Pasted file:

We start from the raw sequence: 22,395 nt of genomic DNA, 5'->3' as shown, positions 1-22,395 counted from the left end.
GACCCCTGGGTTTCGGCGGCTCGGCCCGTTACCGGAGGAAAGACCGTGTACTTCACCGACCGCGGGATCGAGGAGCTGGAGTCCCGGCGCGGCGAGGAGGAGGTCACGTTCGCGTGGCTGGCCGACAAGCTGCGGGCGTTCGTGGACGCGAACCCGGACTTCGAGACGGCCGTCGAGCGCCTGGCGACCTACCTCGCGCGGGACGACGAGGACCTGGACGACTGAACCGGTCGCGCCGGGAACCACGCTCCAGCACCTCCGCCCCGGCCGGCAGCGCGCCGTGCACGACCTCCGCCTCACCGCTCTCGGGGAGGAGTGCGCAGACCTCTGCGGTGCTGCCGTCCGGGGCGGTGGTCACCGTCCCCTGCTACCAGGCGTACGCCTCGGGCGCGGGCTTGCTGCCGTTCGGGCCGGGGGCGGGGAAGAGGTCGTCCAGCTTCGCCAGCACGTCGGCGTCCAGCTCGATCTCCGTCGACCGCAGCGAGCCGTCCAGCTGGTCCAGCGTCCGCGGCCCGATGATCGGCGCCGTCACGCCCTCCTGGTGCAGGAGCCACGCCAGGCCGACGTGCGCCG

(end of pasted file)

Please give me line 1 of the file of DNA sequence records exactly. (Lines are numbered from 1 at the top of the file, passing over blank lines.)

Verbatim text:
We start from the raw sequence: 22,395 nt of genomic DNA, 5'->3' as shown, positions 1-22,395 counted from the left end.